As Acapulco rebuilds after the deadly Category 5 hurricane, climate experts, architects, engineers and politicians recommended steps Mexico should take. These include tougher building standards, improving flood water management and enhancing storm detection to avoid repeating the death and destruction that Otis caused on Oct. 25

Hurricane Otis not only devastated Acapulco, but also exposed fatal weaknesses in aging infrastructure, teaching hard lessons that coastal cities throughout Mexico must draw on.

As Acapulco rebuilds after the deadly Category 5 hurricane, climate experts, architects, engineers and politicians recommended steps Mexico should take. These include tougher building standards, improving flood water management and enhancing storm detection to avoid repeating the death and destruction that Otis caused on Oct. 25.

Rising concern about climate change and increased proliferation of ultra-powerful storms has put pressure on Mexico, a top global tourist destination, to provide better protections, especially as coastal areas grow in population.

“Because these hurricanes are going to keep coming,” former Mexican Tourism Minister Enrique de la Madrid said, these tasks lie ahead: “How do we build more intelligently, and also how do we adopt policies to combat climate change?”

He noted that after the 1985 Mexico City earthquake killed thousands, the capital imposed tougher building standards. As a result, there was far less damage 32 years later when another major quake hit the capital.

While Mexico City must update its standards for structural design every six years, Mexico lets other individual municipalities issue their own construction regulations. It lacks national rules, unlike regional peers.

A 2019 government map showed swaths of coastal states Oaxaca, Tamaulipas and Guerrero – Acapulco’s home state – with no regulations at all. Acapulco does have its own.

After Otis, President Andres Manuel Lopez Obrador has called for an analysis of the city’s buildings. His office did not respond to a request for comment on this story.

Adrian Pozos, a structural engineer at the National Autonomous University of Mexico, said Otis showed building and design norms were no longer up to the job.

He studied the impact of Hurricane Odile, a Category 4 storm that ravaged tourist resorts in Baja California state in 2014.

While Acapulco suffered far greater damage, Odile also made short work of lighter building materials including drywall, and destroyed communications towers, he said.

When such parts detach, interiors are left exposed, causing more damage. Debris can turn into dangerous projectiles battering other buildings, Pozos said.

After Odile, Baja California’s building standards reflected new guidance on areas of weakness identified, such as roofs.

To avert disasters, it is vital that other beach towns, including Zihuatanejo, Puerto Vallarta and Cancun, pay special attention to metallic structural elements, he said. These are prone to corrosion in the salt air that reduces wind resistance, he explained.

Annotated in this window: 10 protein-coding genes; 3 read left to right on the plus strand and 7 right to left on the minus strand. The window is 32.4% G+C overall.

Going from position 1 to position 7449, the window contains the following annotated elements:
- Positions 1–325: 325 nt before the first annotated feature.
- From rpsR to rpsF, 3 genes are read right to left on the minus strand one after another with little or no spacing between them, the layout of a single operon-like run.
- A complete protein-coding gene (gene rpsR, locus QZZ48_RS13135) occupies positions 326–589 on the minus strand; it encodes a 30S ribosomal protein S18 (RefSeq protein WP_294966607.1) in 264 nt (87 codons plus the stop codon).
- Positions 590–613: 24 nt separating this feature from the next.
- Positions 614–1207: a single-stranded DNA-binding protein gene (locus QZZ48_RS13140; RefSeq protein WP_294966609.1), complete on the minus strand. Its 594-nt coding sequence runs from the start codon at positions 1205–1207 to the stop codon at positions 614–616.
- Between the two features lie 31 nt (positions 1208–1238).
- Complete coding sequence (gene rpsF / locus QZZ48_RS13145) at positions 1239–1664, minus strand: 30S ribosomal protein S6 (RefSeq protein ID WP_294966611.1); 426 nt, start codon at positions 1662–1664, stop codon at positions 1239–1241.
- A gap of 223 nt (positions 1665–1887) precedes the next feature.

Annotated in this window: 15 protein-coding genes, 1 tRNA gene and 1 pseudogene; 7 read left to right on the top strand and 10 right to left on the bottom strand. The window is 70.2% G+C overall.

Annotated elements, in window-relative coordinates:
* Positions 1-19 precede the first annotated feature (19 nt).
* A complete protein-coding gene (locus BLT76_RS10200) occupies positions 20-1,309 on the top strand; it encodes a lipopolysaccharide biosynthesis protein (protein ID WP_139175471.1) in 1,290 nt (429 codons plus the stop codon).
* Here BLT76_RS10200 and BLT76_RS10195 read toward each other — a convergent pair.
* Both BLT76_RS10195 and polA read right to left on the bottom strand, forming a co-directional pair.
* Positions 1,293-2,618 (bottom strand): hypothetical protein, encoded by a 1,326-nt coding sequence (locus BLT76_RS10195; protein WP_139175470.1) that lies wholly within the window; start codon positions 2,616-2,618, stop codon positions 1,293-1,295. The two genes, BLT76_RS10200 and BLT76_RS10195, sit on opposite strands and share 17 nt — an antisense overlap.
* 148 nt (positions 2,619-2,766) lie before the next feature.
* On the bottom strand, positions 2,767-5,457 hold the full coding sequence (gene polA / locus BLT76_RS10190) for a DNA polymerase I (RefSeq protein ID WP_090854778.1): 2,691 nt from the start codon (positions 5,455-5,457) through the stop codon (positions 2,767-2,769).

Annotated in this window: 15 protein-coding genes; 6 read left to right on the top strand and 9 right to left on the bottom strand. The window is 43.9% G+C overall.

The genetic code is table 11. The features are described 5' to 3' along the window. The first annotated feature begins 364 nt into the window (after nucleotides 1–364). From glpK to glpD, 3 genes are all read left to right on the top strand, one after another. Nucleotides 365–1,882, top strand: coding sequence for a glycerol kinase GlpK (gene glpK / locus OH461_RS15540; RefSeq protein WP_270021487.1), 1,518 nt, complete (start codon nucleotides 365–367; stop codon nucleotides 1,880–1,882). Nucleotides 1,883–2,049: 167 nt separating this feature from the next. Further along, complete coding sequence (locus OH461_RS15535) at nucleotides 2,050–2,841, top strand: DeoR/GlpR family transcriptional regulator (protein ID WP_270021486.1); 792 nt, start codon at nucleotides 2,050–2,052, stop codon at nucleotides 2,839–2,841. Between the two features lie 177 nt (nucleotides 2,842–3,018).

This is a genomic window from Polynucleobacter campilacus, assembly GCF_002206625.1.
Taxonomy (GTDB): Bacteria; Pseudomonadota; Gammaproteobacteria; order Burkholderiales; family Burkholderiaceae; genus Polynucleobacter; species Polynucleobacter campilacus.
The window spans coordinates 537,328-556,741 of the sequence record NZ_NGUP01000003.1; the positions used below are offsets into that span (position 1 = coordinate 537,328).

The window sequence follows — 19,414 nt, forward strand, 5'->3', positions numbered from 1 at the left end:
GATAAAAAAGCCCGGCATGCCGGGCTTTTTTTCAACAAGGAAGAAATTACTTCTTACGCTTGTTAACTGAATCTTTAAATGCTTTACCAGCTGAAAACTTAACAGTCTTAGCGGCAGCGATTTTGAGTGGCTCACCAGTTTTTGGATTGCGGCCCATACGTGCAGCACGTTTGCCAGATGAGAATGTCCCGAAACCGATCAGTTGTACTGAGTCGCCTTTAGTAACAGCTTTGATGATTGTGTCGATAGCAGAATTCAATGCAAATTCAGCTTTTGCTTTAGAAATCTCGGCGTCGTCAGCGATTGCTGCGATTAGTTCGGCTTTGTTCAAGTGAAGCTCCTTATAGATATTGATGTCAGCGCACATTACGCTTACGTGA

Buildings need input from structural engineers to improve safety, he added, urging authorities to update wind regulations in coastal areas, particularly for buildings more than 10 years old.

New construction should be built to resist winds like the 329 kph (204 mph) gusts that Otis blew, Pozos said.

Commercial buildings such as hotels and condos on parts of the Pacific coast should be built to absorb 214 kph winds at most, and in Acapulco, 141 kph winds, according to recommendations in a 2020 design manual from Mexico’s state power utility. In Miami, the American Society of Civil Engineers calls for comparable structures to resist 290 kph winds.

President Lopez Obrador has unveiled a $3.4 billion Acapulco recovery plan, and said the city should notice a difference by Christmas.

Some experts fear a full recovery could take years. David Waggonner of architecture firm Waggonner & Ball in New Orleans, which was battered by the devastating Hurricane Katrina in 2005, said disaster zones can re-emerge stronger.

Waggonner helped design a water infrastructure system to ease pressure on New Orleans’ pumps and levees after Katrina, and said studies should assess how Acapulco handles water.

His plan, deployed in parts of New Orleans, retains and stores water instead of pumping it out.

Implementing an improvement plan in Acapulco, however, would only be half the battle, Waggonner said. Major commitments are needed to maintain the systems protecting coastal cities.

“To support the mechanism, the levees, the pumps and all things that are involved with a hurricane defense system, you have to have more money,” Waggoner said. “Because it’s a continual reinvestment.”

Reuters